Grey Sibia Malacias gracilis
- Malacias : Greek word for Softness
- Gracilis : Latin word for slender, elegent, slim
Vernacular Names: Naga: Titi
Distribution in India: Resident of Hill of North East India .
Description: Size of 22·5–24·5 cm; wt. of 34–42 g. It is a slender, long-tailed brown and grey bird with white underparts and grey patches in wings and tail. The crown and head side ,lores, cheek and ear-coverts are brownish-black, shading on neck side and upperparts to brown-tinged dark grey, and to pale grey on uppertail-coverts. The tail has grey central feathers and broad blackish subterminal band, outer feathers increasingly blackish but with broad grey tips. The upperwing is black, greater coverts white basally, distal outer edges of outer primaries are pale grey, basal fringes of inner primaries are glossy blue-black, and tertials are pale grey with blackish edges. The chin and submoustachial area to underparts are white, with pale grey flanks, slight buffy wash across breast and on lower underparts. The iris is red to brown; bill is black; legs are dark brown to black. Both the sexes are similar. The juvenile has duller forecrown and crown and browner-tinged than adult, nape to uppertail-coverts and scapulars are paler and browner, body is paler overall.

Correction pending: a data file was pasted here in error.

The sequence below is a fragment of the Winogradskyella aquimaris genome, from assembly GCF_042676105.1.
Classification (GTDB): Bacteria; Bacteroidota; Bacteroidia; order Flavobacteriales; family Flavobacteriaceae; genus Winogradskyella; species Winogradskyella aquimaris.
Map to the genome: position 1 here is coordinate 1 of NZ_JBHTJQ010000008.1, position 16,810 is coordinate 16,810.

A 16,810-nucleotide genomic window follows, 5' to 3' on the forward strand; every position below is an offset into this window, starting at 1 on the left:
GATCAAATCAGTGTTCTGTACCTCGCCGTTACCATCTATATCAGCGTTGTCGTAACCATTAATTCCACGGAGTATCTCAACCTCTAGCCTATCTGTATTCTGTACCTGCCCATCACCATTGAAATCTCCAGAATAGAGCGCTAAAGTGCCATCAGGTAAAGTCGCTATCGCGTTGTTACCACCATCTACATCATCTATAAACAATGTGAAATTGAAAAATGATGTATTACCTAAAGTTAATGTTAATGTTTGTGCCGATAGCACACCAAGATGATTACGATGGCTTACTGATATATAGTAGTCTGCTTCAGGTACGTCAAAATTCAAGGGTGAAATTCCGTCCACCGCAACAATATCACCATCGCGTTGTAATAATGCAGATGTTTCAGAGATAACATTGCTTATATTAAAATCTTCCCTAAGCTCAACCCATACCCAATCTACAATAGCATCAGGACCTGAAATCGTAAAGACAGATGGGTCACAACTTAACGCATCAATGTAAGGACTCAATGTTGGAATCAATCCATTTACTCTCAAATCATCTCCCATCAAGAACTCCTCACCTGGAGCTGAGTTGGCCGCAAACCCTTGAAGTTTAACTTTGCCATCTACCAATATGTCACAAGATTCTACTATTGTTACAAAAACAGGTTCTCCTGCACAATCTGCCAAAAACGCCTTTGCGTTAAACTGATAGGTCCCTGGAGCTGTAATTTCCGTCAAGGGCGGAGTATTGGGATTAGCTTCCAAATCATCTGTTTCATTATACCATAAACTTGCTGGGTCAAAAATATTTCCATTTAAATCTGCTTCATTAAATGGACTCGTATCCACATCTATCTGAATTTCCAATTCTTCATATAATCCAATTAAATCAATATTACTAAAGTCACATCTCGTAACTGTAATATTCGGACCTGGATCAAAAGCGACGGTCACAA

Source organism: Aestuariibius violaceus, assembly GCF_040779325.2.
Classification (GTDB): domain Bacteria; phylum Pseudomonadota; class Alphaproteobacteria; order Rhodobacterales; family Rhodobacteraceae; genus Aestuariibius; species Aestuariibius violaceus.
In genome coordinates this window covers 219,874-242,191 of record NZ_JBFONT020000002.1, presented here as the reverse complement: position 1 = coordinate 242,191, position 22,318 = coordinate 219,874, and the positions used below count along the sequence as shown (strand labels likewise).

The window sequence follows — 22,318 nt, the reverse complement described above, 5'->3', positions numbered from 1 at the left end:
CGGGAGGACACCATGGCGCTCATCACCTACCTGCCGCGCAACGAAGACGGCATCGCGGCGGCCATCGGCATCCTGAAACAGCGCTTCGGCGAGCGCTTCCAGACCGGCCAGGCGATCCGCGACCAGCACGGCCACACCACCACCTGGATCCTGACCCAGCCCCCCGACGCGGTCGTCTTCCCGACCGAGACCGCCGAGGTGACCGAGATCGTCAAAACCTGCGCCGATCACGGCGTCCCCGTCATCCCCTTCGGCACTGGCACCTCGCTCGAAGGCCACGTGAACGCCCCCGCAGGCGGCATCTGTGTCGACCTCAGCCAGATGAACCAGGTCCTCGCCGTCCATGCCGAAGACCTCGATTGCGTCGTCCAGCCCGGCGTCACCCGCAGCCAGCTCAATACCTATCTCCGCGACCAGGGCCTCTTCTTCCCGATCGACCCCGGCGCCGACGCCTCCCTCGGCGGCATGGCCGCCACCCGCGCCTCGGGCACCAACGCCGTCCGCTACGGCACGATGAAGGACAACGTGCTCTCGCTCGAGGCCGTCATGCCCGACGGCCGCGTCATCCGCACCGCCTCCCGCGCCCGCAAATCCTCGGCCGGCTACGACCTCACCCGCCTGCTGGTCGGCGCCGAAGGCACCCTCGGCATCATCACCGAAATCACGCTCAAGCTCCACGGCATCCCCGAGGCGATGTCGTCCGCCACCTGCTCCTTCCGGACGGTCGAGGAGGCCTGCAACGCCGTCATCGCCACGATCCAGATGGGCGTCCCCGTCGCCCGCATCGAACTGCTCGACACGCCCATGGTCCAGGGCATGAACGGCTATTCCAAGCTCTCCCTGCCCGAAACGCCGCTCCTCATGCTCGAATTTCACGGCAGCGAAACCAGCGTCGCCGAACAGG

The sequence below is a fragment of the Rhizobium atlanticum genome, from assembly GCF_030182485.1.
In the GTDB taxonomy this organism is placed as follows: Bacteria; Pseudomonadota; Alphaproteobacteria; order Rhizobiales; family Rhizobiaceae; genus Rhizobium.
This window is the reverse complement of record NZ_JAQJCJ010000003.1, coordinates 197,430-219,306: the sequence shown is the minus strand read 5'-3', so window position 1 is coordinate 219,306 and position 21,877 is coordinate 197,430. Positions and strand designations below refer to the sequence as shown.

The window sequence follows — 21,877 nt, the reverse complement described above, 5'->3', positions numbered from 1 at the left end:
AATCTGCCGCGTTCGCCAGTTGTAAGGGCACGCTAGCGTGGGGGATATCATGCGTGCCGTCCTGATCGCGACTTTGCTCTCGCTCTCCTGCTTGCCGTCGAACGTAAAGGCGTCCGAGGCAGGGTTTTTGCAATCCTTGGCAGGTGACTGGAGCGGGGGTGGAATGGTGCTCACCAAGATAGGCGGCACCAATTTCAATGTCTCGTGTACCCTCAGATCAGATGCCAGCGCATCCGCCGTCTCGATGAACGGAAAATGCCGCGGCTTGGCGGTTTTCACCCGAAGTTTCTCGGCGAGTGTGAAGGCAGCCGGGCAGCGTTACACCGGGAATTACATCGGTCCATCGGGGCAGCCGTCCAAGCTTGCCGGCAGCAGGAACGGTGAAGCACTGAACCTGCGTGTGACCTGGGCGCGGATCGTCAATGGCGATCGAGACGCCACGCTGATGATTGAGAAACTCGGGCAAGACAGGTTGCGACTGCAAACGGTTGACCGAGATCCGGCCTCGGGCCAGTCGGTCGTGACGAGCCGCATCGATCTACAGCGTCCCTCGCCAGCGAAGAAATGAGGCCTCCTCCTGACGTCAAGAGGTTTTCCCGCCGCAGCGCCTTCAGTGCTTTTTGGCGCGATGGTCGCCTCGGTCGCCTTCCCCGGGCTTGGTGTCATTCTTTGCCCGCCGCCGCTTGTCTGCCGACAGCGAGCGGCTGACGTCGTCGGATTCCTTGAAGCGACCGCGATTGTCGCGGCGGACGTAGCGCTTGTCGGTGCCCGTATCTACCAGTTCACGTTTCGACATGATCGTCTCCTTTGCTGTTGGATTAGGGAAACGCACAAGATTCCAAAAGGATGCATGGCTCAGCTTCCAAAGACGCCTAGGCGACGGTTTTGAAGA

Habitat: It is found in broadleaf evergreen and deciduous forest, including oak and rhododendron forest, sometimes pine and mixed forests, degraded and secondary forest with scattered tall trees. It is found from 900m to 2800 m.
Food habits: It eats Insects, berries and small fruits. It visits tree blossoms, including those of silk-cotton trees in search of insects and nectar. It forages in canopy and among moss-covered trunks and epiphytes, occasionally descending to bushes and undergrowth.
Breeding habits: They breed in Apr–Aug. The nest is built by both sexes. The nest is a deep, firm, neatly woven cup, made of grasses, moss, roots, leaves, fibres and green pine needles, plastered with green moss and cobweb, lined with grasses, grass seed stems, rootlets and rhizomorphs, placed above ground in crown of tree, outer branches of rhododendron or pine tree or top fork of sapling. They lay a clutch of 2–4 eggs.